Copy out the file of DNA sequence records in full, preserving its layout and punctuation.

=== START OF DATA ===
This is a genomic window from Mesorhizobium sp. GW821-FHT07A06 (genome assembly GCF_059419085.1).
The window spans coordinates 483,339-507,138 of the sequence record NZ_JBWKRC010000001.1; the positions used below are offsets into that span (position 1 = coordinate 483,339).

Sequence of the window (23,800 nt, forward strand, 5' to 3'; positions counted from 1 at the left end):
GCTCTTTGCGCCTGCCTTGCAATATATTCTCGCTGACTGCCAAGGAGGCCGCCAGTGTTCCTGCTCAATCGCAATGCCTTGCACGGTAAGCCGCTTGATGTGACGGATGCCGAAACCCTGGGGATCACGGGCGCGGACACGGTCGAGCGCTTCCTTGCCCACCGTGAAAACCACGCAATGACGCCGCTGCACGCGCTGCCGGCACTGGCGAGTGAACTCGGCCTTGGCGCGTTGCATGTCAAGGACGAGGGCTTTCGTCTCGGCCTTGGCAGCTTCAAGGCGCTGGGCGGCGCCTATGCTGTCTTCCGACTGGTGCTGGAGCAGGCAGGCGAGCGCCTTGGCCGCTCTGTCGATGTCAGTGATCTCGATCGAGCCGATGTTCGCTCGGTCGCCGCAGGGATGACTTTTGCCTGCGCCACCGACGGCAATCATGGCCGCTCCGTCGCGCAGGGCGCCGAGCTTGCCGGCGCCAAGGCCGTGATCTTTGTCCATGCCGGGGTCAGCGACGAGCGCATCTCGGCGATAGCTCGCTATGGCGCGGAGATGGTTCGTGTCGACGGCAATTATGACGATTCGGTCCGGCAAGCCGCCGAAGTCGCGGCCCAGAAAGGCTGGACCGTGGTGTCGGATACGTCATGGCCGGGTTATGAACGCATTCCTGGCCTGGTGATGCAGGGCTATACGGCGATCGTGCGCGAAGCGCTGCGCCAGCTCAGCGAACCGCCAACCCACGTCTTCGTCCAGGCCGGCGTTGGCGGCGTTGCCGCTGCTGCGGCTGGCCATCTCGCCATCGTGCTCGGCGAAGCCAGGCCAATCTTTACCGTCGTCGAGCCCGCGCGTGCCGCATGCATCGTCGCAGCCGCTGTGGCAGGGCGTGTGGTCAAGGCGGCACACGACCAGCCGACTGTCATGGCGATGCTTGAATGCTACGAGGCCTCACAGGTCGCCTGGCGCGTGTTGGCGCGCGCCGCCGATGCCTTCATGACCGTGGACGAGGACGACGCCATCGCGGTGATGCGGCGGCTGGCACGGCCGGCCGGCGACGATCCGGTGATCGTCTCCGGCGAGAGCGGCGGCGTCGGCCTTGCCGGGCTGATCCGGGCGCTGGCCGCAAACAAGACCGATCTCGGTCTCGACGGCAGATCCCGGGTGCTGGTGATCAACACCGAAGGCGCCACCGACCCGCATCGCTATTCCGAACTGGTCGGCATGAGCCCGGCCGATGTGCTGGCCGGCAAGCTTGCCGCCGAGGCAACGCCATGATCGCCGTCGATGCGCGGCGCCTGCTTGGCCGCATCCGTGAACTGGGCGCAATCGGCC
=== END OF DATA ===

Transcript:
This is a genomic window from Mesorhizobium sp. GW821-FHT07A06 (genome assembly GCF_059419085.1).
The window spans coordinates 483,339-507,138 of the sequence record NZ_JBWKRC010000001.1; the positions used below are offsets into that span (position 1 = coordinate 483,339).

Sequence of the window (23,800 nt, forward strand, 5' to 3'; positions counted from 1 at the left end):
GCTCTTTGCGCCTGCCTTGCAATATATTCTCGCTGACTGCCAAGGAGGCCGCCAGTGTTCCTGCTCAATCGCAATGCCTTGCACGGTAAGCCGCTTGATGTGACGGATGCCGAAACCCTGGGGATCACGGGCGCGGACACGGTCGAGCGCTTCCTTGCCCACCGTGAAAACCACGCAATGACGCCGCTGCACGCGCTGCCGGCACTGGCGAGTGAACTCGGCCTTGGCGCGTTGCATGTCAAGGACGAGGGCTTTCGTCTCGGCCTTGGCAGCTTCAAGGCGCTGGGCGGCGCCTATGCTGTCTTCCGACTGGTGCTGGAGCAGGCAGGCGAGCGCCTTGGCCGCTCTGTCGATGTCAGTGATCTCGATCGAGCCGATGTTCGCTCGGTCGCCGCAGGGATGACTTTTGCCTGCGCCACCGACGGCAATCATGGCCGCTCCGTCGCGCAGGGCGCCGAGCTTGCCGGCGCCAAGGCCGTGATCTTTGTCCATGCCGGGGTCAGCGACGAGCGCATCTCGGCGATAGCTCGCTATGGCGCGGAGATGGTTCGTGTCGACGGCAATTATGACGATTCGGTCCGGCAAGCCGCCGAAGTCGCGGCCCAGAAAGGCTGGACCGTGGTGTCGGATACGTCATGGCCGGGTTATGAACGCATTCCTGGCCTGGTGATGCAGGGCTATACGGCGATCGTGCGCGAAGCGCTGCGCCAGCTCAGCGAACCGCCAACCCACGTCTTCGTCCAGGCCGGCGTTGGCGGCGTTGCCGCTGCTGCGGCTGGCCATCTCGCCATCGTGCTCGGCGAAGCCAGGCCAATCTTTACCGTCGTCGAGCCCGCGCGTGCCGCATGCATCGTCGCAGCCGCTGTGGCAGGGCGTGTGGTCAAGGCGGCACACGACCAGCCGACTGTCATGGCGATGCTTGAATGCTACGAGGCCTCACAGGTCGCCTGGCGCGTGTTGGCGCGCGCCGCCGATGCCTTCATGACCGTGGACGAGGACGACGCCATCGCGGTGATGCGGCGGCTGGCACGGCCGGCCGGCGACGATCCGGTGATCGTCTCCGGCGAGAGCGGCGGCGTCGGCCTTGCCGGGCTGATCCGGGCGCTGGCCGCAAACAAGACCGATCTCGGTCTCGACGGCAGATCCCGGGTGCTGGTGATCAACACCGAAGGCGCCACCGACCCGCATCGCTATTCCGAACTGGTCGGCATGAGCCCGGCCGATGTGCTGGCCGGCAAGCTTGCCGCCGAGGCAACGCCATGATCGCCGTCGATGCGCGGCGCCTGCTTGGCCGCATCCGTGAACTGGGCGCAATCGGCC